The season of penis and vagina

Trend watchers have been remarking on the frank vocabulary of this season’s television shows. For instance, June Thomas on Slate on September 19th noted “a sudden affection for using anatomical terms for lady parts and manly bits”, and Bill Carter in the New York Times on September 21st maintained that “this year’s hot TV trend is anatomically correct”. And now on the New York Magazine site there’s a video displaying “all the ‘penis’ and ‘vagina’ shout-outs on fall TV”.

(Hat tip to Ben Zimmer.)

The text accompanying the video:

It’s been reported over and over and over this fall that the new TV shows are using the words penis and vagina so regularly, it’s like they just learned them. But if you were to guess that amounts to around five vagina mentions and eight penis mentions, you would be seriously underestimating the networks’ newfound love for talking about genitalia in anatomically accurate terms. As Parks and Recreation‘s Chris Traeger might say: “Your DVR is literally full of penises and vaginas.” Don’t believe us? You might want to throw on some headphones and check out our video evidence.

From Thomas on Slate:

I guess the network standards and practices departments decided that if it sounds like something you’d hear in a doctor’s office, it’s fair game for prime time. Vagina seems to be particularly popular, making appearances in at least four pilots: Suburgatory, Man Up!, 2 Broke Girls, and Free Agents. (In the last, the joke manages to be both tasteless and coarse, an admirable achievement: A co-worker asks a woman whose fiance died a year earlier, “Your vagina didn’t die of a heart condition, too, did it?”) Penis makes an appearance in a line sold surprisingly well by Kevin “Drama” Dillon in the predictably dreadful How To Be a Gentleman. Dillon’s gym owner character tells a potential member that his father has “cancer of the penis.” Pause. “I’m messing with you, dude. His penis is fine.” I also heard one anus, and, undermining my claim about the popularity of clinical terms, three balls.

And from Carter:

Forget the singing competitions, cop shows, fairy-tale dramas and the “Mad Men”-style melodramas. For network television this is the season of the vagina. [examples from “Two Broke Girls”, “Whitney”, and “Suburgatory”]

… Pushed by the more free-wheeling language on cable television, network television shows have been including common curse words, then bleeping them out, for years, even in mainstream shows like “The Office” and “Parks and Recreation.” But this year, with unbleeped references to anatomical parts being tossed around so freely, it is clearly a new era for network comedy, one that might have parents reaching for the remote, or at least for Google.

… Emily Kapnek, the creator of “Suburgatory,” noted that it would be difficult to challenge a woman’s using clinical words for female parts of the body.

“How could anyone take issue?” she asked. “It’s not like vagina should be perceived as a dirty word.”

[Timothy Jay, a professor of psychology at the Massachusetts College of Liberal Arts who specializes in the linguistics of cursing] agreed that the writers were pushing the limits on speech by exploiting legitimate anatomical terms rather the street equivalents.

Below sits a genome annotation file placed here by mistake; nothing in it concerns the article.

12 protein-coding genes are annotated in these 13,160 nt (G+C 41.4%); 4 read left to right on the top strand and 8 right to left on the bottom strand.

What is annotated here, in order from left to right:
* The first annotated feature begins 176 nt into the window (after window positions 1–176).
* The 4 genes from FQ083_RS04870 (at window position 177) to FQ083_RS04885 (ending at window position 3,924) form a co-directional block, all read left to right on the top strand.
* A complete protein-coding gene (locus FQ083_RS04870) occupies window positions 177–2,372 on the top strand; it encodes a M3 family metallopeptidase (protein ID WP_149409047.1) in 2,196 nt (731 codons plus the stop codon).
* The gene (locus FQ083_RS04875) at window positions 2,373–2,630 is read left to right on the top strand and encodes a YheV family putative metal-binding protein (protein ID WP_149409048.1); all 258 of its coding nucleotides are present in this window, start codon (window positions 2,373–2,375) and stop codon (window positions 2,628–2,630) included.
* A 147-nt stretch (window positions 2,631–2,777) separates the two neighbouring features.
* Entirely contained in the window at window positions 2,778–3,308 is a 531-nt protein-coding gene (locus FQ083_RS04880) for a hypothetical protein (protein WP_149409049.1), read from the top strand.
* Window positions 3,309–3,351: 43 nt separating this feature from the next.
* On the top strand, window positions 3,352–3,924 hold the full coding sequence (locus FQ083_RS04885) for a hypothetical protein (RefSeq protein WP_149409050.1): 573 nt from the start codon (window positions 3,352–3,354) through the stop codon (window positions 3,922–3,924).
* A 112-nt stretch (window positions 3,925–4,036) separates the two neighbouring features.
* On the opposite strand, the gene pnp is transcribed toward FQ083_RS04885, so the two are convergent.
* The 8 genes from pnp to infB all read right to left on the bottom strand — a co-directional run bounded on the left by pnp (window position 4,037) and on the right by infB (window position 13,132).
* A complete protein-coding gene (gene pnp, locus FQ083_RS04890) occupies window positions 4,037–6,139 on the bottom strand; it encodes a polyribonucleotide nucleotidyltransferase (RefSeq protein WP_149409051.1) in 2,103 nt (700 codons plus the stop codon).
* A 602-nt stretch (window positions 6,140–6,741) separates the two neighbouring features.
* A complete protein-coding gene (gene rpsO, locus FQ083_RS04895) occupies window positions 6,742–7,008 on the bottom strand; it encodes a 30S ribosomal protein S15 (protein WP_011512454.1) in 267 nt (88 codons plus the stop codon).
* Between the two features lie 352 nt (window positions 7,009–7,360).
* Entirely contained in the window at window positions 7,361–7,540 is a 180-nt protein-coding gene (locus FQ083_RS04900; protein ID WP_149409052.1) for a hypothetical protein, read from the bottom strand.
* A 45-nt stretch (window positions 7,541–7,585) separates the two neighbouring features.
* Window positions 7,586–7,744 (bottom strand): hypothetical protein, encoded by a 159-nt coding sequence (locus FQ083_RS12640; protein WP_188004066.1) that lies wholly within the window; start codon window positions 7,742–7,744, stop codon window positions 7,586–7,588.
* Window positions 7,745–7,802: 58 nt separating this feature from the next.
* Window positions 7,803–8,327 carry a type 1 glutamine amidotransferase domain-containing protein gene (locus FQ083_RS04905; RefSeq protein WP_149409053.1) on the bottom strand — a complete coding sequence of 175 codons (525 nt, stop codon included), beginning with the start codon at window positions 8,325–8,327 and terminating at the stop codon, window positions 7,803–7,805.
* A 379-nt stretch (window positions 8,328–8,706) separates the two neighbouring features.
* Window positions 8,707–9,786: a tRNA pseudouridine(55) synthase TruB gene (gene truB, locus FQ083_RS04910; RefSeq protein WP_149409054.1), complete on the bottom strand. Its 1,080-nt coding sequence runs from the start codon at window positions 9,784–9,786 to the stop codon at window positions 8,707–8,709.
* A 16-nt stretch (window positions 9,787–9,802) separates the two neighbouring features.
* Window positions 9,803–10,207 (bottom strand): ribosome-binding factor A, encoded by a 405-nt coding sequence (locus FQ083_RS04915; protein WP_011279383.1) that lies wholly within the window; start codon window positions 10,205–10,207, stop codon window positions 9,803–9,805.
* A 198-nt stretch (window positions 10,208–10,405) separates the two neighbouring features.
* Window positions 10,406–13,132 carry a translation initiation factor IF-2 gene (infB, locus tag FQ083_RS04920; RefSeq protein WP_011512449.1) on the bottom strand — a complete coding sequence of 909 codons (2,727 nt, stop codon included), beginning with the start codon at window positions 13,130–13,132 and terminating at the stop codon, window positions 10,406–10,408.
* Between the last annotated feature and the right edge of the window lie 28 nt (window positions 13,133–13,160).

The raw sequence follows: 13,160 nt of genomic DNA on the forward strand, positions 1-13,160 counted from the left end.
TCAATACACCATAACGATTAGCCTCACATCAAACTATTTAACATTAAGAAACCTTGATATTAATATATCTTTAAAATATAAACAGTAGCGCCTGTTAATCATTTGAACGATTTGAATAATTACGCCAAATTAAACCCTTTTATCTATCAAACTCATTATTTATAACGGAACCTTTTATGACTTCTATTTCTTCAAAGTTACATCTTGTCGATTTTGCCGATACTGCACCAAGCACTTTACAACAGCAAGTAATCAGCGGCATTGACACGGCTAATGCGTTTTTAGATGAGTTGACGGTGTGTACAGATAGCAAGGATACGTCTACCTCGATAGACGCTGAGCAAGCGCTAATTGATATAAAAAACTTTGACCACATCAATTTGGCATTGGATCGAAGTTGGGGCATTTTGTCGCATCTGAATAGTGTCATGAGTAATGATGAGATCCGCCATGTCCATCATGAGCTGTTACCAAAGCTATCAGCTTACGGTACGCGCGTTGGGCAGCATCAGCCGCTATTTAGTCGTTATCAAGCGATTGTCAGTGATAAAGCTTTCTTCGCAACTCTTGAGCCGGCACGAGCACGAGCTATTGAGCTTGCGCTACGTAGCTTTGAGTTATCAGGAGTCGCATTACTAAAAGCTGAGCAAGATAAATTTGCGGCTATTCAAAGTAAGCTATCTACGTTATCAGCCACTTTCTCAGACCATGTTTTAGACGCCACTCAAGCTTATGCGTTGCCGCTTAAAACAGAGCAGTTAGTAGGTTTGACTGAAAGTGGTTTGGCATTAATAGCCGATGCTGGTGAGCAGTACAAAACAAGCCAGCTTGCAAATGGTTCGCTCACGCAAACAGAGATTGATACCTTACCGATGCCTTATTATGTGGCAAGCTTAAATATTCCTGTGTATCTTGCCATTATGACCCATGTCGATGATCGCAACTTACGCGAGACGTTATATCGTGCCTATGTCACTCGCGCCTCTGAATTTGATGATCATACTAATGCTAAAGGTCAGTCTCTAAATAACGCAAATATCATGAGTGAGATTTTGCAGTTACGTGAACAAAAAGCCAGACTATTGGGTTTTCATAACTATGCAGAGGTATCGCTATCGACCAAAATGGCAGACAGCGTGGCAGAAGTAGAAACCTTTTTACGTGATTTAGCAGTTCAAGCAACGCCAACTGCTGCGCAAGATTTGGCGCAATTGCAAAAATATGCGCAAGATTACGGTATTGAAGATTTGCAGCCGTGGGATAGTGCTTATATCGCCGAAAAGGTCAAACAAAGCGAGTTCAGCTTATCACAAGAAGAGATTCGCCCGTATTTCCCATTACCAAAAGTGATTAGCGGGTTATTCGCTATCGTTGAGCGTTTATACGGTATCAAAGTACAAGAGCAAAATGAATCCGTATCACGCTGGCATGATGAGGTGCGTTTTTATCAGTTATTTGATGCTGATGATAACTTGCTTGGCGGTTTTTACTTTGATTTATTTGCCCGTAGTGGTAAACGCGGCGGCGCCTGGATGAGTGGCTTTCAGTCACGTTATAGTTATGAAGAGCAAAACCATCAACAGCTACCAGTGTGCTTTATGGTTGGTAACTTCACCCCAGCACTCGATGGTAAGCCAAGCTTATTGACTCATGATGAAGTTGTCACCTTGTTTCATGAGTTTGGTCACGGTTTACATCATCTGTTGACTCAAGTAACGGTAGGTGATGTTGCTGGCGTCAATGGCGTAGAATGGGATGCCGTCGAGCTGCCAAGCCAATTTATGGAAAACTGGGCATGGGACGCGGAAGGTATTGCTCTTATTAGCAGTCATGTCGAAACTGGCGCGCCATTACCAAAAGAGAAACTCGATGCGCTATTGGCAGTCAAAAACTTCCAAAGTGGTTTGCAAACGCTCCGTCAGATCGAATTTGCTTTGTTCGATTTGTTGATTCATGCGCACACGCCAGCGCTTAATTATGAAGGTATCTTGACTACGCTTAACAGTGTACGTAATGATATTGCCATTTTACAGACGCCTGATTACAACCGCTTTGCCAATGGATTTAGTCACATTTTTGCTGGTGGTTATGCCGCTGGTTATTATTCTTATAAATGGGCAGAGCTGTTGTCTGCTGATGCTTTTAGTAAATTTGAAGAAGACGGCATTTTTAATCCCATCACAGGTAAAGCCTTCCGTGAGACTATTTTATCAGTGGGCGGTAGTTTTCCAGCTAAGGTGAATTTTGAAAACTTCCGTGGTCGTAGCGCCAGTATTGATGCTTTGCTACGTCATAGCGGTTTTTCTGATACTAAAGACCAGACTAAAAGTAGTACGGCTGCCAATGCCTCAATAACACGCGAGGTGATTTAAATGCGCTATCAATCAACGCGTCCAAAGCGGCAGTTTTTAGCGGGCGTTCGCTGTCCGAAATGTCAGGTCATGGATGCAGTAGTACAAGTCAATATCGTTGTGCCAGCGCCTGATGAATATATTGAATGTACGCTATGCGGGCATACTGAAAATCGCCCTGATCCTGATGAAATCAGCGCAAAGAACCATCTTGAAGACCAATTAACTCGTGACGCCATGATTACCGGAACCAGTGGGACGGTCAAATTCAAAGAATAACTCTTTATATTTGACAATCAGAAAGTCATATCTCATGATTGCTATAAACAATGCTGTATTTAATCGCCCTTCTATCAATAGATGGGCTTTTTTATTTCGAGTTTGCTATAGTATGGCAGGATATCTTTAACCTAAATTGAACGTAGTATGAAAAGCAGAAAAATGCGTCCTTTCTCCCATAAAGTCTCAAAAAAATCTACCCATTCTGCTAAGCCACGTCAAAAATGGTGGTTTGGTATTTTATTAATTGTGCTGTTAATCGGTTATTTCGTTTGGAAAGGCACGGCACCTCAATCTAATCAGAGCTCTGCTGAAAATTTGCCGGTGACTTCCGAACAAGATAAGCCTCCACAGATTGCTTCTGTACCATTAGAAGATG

“I think we’re in lot of trouble if we censor clinical terms,” Professor Jay said. “There’s nowhere to go then.”

… [Liz Meriwether, creator of “New Girl”] has learned, though, that penis jokes do have a limit. In an episode of “New Girl,” the lead character, played by Zooey Deschanel, sees one of the male characters naked. In describing the scene, the network placed a limit on how many times the word penis could be used.

“We had to just come up with euphemisms for every other time we wanted to say it,” Ms. Meriwether said.

That turned out to be a blessing. “The euphemisms are much funnier,” she said.

Some of the limits on language, though, can seem quite arbitrary, the writers say. Beyond the penis sequence in “New Girl,” a character in the show, who often brings sexual practices into conversations with women, loses the thread of a conversation because he can see a woman’s cleavage.

He uses a creative term for what he sees — “party hats” — which Ms. Meriwether said the show had to come up with “because they wouldn’t let us say ‘nipples.’ ”

“I don’t know,” she added, “why ‘nipples’ is not O.K., but ‘vagina’ is.”

The big trend here is not so much about words as about referents. These new shows seem to be talking a lot about lady parts and manly bits. Once the writers have chosen to go down that path, the question is what words to use, and the clinical terms are hard to object to, as Timothy Jay suggests above (though creative euphemisms are an interesting challenge for the writers).

(Like Liz Meriwether, I’m puzzled by the objection to nipples. Yes, it isn’t a Latin- or Greek-derived word, but it’s a doctor-approved term, and mammary papillae certainly isn’t going to catch on.)

 

One Response to “The season of penis and vagina”

  1. lady parts | Arnold Zwicky's Blog Says:

    […] the narrower sense, as a synonym for vagina, from “The season of penis and vagina”, on this blog on […]

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